Family lawyers in the region can identify flash points during the year which often lead to marriage breakdown. Looking forward to and spending time together over the summer holidays can often fail to live up to expectations comments a leading Solihull divorce expert.
An estimated 40 per cent of marriages end in divorce, and it is September, following the summer break, and January (following Christmas and New Year) that see an increase in couples parting ways.
Helen Morton, an expert in family law at Ellis Hass & Co Solicitors said it was a pattern that is unlikely to change.
“When marriages are struggling it is often the case that one of the parties decides to instigate divorce proceedings following a poor holiday, which should be when couples and families are having their highest quality time of the year,” she said.
“During the summer break couples generally have been in each other’s company more, and as soon as September comes around they often take stock as to whether the marriage is worth preserving,” she said.
Ian Hass, Managing Director of Ellis Hass & Co, based at The Courtyard on Warwick Road, said the rate of divorce is no longer as high as in the 1990s when it peaked. This is not wholly due to people opting to stay together; many are choosing not to marry which comes with its own financial difficulties. What we are seeing more of, are the problems faced by clients who separate but fail to deal with the divorce and financial aspects of the breakdown. Ultimately, leaving financial issues unresolved creates animosity at a time when people simply want to get on with their new lives.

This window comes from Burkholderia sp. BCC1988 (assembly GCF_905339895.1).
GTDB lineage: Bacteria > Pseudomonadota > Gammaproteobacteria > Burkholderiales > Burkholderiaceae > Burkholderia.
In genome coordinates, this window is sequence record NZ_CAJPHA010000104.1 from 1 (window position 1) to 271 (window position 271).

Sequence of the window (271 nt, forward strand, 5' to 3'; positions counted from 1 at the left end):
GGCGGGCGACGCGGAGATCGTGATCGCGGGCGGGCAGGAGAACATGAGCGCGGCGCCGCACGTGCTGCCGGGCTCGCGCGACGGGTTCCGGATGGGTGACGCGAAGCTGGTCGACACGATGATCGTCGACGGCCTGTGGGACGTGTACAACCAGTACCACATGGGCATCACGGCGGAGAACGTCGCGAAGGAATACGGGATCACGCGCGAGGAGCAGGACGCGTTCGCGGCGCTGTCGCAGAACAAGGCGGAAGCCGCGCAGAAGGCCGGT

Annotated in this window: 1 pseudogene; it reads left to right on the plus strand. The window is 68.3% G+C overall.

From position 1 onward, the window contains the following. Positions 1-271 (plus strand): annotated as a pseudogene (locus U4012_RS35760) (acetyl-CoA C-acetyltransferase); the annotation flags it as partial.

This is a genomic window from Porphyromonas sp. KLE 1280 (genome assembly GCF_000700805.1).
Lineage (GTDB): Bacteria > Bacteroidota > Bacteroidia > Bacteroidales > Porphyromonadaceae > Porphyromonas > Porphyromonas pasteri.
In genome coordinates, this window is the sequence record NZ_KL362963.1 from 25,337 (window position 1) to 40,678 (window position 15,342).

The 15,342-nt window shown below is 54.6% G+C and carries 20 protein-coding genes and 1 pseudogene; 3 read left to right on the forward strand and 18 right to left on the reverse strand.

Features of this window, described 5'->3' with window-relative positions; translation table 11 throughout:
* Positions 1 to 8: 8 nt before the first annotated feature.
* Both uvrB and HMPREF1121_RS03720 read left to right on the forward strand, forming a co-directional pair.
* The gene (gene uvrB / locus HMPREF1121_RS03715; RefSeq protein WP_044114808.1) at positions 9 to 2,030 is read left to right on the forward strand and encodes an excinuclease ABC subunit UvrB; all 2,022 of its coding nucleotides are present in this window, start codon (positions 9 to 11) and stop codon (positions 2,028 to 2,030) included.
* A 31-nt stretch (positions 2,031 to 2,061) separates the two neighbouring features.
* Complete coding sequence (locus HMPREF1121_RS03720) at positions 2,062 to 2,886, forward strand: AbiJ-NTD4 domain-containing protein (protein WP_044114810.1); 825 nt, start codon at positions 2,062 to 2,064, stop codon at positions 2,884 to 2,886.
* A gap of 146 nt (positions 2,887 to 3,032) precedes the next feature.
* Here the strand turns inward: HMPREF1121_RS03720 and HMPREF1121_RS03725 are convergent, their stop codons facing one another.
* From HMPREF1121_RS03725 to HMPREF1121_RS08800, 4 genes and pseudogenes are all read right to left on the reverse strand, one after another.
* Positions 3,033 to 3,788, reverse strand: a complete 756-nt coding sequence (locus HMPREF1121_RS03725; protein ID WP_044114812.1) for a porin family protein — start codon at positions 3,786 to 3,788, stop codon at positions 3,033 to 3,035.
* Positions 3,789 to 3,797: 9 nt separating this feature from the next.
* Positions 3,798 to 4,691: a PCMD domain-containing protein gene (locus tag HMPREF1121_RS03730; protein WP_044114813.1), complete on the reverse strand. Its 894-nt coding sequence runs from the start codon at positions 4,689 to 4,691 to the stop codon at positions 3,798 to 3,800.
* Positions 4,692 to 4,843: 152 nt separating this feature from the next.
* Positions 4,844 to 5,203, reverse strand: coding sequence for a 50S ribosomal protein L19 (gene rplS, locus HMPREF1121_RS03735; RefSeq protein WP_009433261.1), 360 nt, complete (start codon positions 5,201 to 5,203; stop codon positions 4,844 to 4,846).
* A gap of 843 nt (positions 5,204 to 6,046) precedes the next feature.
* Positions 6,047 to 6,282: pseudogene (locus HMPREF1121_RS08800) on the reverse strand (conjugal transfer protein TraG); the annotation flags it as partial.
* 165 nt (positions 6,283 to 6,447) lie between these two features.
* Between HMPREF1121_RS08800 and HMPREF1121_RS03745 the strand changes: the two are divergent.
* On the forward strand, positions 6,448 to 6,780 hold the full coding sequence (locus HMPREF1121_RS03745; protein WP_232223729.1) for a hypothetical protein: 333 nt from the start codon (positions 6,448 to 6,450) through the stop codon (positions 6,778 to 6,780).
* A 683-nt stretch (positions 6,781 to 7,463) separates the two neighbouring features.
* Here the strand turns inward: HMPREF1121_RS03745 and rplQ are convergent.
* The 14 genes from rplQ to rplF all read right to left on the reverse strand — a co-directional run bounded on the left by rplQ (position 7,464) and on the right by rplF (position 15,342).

“There is no set formula to how relationships fail,” added Ms Morton.
“Sometimes a difficult marriage can carry on for many years before there is a point of taking action, but also sometimes a marriage break up can happen very quickly,” she added.
“However, one thing for sure is that there are times of the year where traditionally a difficult relationship ends and this is one of those times and that is why family law specialists in the region will find themselves very busy during September.”